Mature red blood cells are just basically
bags of hemoglobin, so the cells themselves
don’t have much “function” even though they are
extremely important. As you probably know,
hemoglobin carries oxygen to our cells and
carries some of the carbon dioxide away from
cells. A person who is having problems with
their red cells can’t get enough oxygen and will
be tired, feel breathless, and may have less
color. For example, a person with light skin
will look pale. In a person with dark skin, you
can still see less color, especially in places
like the gums.
If a person does not get enough iron, they
can’t make enough hemoglobin (which contains
iron). This is a the most common form of
anemia. “Anemia” means not having enough of a
Hemoglobin can malfunction. In sickle-cell
disease, hemoglobin does something odd. When it
has given up oxygen, it changes shape, changing
the shape of red blood cells. A sickle is a
curved blade that used to be used to harvest
crops. The oddly-shaped blood cells of people
with this disease reminded someone of sickles.
Normal red blood cells are shaped like a
Lifesaver that doesn’t quite have a hole in the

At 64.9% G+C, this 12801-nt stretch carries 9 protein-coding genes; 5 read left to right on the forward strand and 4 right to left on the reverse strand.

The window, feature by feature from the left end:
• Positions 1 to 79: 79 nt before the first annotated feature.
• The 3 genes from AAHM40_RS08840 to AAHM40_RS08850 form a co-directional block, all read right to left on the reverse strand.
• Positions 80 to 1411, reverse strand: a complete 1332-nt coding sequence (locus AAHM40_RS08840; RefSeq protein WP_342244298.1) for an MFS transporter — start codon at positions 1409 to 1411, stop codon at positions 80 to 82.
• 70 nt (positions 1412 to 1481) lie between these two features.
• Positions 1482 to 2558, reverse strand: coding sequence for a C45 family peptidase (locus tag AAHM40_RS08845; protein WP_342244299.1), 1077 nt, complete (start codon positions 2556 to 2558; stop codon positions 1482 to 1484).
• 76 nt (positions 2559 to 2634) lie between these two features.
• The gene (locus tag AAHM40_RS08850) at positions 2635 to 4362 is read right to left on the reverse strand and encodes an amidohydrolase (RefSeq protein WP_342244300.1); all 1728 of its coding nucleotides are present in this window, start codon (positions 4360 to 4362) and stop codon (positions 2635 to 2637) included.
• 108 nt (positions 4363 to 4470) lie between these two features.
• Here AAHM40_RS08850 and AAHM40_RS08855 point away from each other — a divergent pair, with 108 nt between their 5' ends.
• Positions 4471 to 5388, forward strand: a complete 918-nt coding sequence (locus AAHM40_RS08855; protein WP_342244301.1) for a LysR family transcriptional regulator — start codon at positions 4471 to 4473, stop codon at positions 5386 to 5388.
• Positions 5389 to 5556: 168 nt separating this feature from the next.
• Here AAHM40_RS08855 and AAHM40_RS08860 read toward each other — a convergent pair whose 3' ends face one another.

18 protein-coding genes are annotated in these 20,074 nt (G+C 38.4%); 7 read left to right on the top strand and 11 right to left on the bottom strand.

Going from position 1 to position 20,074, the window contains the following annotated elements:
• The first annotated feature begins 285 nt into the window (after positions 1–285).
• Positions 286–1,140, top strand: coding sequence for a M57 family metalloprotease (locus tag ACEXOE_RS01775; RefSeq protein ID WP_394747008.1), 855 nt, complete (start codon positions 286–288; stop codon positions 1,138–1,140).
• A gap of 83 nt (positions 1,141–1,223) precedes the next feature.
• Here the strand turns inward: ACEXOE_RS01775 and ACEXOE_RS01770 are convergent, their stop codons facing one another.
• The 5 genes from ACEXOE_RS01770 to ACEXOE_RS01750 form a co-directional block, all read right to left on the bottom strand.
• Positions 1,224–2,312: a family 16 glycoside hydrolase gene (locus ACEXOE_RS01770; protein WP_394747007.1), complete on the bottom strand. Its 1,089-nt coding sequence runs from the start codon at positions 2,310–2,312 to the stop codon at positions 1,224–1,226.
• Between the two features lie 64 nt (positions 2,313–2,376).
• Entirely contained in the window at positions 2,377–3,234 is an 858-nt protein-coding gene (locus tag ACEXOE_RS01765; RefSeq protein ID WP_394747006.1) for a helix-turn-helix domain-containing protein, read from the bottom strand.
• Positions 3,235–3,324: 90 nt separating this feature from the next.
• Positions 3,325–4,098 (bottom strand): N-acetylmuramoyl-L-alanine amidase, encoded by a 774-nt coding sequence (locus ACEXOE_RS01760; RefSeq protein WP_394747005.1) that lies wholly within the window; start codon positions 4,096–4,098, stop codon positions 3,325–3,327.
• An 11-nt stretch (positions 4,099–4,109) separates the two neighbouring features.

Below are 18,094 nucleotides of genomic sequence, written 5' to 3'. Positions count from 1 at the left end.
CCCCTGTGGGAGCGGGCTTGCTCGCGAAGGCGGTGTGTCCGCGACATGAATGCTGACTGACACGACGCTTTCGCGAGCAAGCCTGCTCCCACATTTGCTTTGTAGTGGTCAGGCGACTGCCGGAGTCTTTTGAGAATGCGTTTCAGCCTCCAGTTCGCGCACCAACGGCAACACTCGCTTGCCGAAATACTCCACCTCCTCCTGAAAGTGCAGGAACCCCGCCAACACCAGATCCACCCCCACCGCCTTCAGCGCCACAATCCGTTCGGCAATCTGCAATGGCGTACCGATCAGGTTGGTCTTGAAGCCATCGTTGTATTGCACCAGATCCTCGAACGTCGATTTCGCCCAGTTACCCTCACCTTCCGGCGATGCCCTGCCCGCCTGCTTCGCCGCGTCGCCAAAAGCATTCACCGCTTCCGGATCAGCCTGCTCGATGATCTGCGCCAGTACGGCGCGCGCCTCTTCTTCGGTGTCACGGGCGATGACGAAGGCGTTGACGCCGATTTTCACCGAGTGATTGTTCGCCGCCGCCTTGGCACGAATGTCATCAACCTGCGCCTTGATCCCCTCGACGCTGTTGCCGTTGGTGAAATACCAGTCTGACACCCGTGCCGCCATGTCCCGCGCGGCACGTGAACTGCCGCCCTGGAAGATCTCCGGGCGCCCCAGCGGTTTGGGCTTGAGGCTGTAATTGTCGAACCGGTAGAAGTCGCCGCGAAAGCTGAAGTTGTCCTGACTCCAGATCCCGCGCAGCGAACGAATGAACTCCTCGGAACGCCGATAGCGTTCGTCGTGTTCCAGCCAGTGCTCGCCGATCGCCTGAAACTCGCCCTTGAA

middle. These can squeeze through our smallest
blood vessels (capillaries) pretty easily. With
sickle-cell disease, the cells can get stuck in
the small blood vessels. All of the
cells “downstream” from the blockage are then
starved for oxygen and nutrients and die.
Sickle-cell disease is genetic.
There are other diseases that can cause a
person to have problems with their red blood
cells. There are a few different problems
lumped together to mean that red blood cells are
being destroyed. These problems are types
of “Hemolytic anemia.” “Hemo” means
blood. “Lysis” means breakdown. The body
should destroy red blood cells that are 3 or 4
months old and worn out. But sometimes the body
attacks healthy cells. Some infections attack
red blood cells. When people run or march long
distances, or play drums for a long time, or do
other things that cause a lot of pounding, blood
cells can get broken up. These are all causes
of hemolytic anemia.
Some people do not make enough red blood
cells because of a problem in their bone
Other diseases include having sphere-shaped
red blood cells, too many red blood cells, or
too much iron in the blood.
Why do you think having too many red blood
cells would cause a problem? If you want a
hint, look up why “blood doping” is a dangerous
practice that is outlawed in many sports.
Thanks for asking.
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